BRCA2 germline mutations in male breast cancer patients in the Polish population

Hum Mutat. 2001;17(1):73. doi: 10.1002/1098-1004(2001)17:1<73::AID-HUMU12>3.0.CO;2-O.


Breast cancer is a rare disease in men. Germ-line mutations in BRCA2 and androgen receptor (AR) genes are thought to be responsible for a proportion of male breast cancer cases. The present study was performed on a series of 37 consenting patients not selected for family history of breast/ovarian cancer. The entire coding region of the BRCA2 gene and two exons of the AR gene were analyzed for germ-line mutations to evaluate the association between BRCA2 and AR genes and male breast cancer in Poland. We identified four frameshift mutations (11%) in exons 10, 11, 17 and 18, two of them were novel: 6495del3insC and 8457insA. Three missense unclassified variants (8%) of the BRCA2 gene were also identified. The frequencies of missense alterations were examined in a set of 200 chromosomes. No alteration of the AR gene was found. We did not observe much difference in clinicopathological features between carriers and non-carriers of BRCA2 mutations. Five of 37 patients (14%) had a family history of breast cancer, in one first- or second-degree relative, among the latter was one mutation carrier. The results of this study suggest that germ-line BRCA2 mutations account for rather small proportion of male breast cancer in Poland.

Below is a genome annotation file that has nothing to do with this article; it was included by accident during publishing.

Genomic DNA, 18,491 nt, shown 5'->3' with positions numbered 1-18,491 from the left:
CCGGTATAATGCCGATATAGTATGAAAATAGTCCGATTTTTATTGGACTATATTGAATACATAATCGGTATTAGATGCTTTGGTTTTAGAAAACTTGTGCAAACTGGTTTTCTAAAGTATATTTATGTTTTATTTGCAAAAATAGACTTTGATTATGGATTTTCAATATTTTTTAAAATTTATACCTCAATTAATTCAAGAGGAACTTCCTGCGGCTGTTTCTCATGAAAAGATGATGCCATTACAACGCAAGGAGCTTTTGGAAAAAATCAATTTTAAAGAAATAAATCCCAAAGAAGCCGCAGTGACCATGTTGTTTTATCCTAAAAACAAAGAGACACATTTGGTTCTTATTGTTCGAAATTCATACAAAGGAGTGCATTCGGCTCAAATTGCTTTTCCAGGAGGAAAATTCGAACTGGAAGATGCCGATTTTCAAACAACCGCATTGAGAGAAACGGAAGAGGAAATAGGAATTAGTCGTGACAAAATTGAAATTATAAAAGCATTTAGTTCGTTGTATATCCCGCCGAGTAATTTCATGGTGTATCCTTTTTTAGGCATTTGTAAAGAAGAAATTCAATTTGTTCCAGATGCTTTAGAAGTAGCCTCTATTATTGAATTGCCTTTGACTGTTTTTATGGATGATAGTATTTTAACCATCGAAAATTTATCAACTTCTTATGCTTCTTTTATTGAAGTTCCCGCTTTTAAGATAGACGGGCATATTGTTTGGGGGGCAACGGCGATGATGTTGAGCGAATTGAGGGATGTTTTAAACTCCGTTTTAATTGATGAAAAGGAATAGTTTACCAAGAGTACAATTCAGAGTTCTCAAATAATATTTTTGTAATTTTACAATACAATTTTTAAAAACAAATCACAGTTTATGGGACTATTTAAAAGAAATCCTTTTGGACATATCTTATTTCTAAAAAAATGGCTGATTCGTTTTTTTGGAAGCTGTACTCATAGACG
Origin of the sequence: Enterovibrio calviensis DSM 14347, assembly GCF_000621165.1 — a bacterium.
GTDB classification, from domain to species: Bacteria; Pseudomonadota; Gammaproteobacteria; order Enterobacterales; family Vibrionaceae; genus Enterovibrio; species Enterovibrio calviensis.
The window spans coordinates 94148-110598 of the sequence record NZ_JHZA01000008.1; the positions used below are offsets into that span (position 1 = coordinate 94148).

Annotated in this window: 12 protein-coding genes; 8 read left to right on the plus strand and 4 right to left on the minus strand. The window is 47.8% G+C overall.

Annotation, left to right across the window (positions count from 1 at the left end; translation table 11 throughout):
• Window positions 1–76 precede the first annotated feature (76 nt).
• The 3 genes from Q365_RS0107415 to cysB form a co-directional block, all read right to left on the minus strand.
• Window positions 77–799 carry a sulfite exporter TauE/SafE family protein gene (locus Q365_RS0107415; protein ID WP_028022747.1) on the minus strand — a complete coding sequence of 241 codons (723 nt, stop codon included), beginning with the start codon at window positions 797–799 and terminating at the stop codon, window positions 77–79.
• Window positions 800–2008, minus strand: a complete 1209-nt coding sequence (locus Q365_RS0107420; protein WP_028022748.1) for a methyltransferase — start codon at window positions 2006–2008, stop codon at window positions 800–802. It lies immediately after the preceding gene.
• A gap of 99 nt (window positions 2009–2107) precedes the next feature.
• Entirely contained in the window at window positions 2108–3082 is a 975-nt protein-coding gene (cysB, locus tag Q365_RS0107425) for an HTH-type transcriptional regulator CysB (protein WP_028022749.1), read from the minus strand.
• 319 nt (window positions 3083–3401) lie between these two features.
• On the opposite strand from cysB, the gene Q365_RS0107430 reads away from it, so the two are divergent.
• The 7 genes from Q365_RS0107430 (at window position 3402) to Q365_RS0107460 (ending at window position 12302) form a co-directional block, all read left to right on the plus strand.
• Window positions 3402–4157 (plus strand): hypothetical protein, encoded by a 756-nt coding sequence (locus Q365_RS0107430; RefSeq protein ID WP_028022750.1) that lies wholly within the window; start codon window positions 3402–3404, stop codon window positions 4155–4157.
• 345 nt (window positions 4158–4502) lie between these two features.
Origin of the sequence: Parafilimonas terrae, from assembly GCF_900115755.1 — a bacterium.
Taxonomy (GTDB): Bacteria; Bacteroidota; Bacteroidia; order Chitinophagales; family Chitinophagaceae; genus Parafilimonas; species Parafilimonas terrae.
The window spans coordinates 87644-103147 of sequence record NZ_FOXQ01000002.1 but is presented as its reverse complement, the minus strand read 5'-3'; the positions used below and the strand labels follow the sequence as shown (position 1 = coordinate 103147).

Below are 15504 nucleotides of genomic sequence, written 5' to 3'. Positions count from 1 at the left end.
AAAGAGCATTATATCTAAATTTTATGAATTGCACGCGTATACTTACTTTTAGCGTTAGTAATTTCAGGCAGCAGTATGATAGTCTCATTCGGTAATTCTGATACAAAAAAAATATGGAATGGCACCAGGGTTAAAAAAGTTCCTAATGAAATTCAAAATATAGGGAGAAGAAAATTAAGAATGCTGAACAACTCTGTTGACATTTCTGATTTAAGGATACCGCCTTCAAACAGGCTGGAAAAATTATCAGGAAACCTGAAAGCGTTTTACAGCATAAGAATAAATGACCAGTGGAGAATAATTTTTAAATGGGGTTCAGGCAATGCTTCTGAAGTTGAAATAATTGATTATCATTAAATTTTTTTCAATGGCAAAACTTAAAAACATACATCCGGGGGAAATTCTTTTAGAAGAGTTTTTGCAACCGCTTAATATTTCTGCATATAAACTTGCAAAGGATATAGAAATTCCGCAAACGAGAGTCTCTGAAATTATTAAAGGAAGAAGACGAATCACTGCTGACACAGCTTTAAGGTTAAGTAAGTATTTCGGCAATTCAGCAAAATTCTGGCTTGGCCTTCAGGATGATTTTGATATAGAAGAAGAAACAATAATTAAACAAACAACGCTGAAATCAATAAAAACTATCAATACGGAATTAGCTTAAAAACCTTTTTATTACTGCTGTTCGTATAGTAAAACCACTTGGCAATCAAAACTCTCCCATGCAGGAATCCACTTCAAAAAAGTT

Publication types

  • Research Support, Non-U.S. Gov't

MeSH terms

  • Adult
  • Aged
  • Aged, 80 and over
  • BRCA2 Protein
  • Breast Neoplasms, Male / epidemiology
  • Breast Neoplasms, Male / genetics*
  • Frameshift Mutation
  • Genes, Tumor Suppressor / genetics
  • Genetic Carrier Screening
  • Germ-Line Mutation / genetics*
  • Humans
  • Male
  • Middle Aged
  • Mutation, Missense
  • Neoplasm Proteins / genetics*
  • Poland / epidemiology
  • Sequence Deletion
  • Transcription Factors / genetics*


  • BRCA2 Protein
  • Neoplasm Proteins
  • Transcription Factors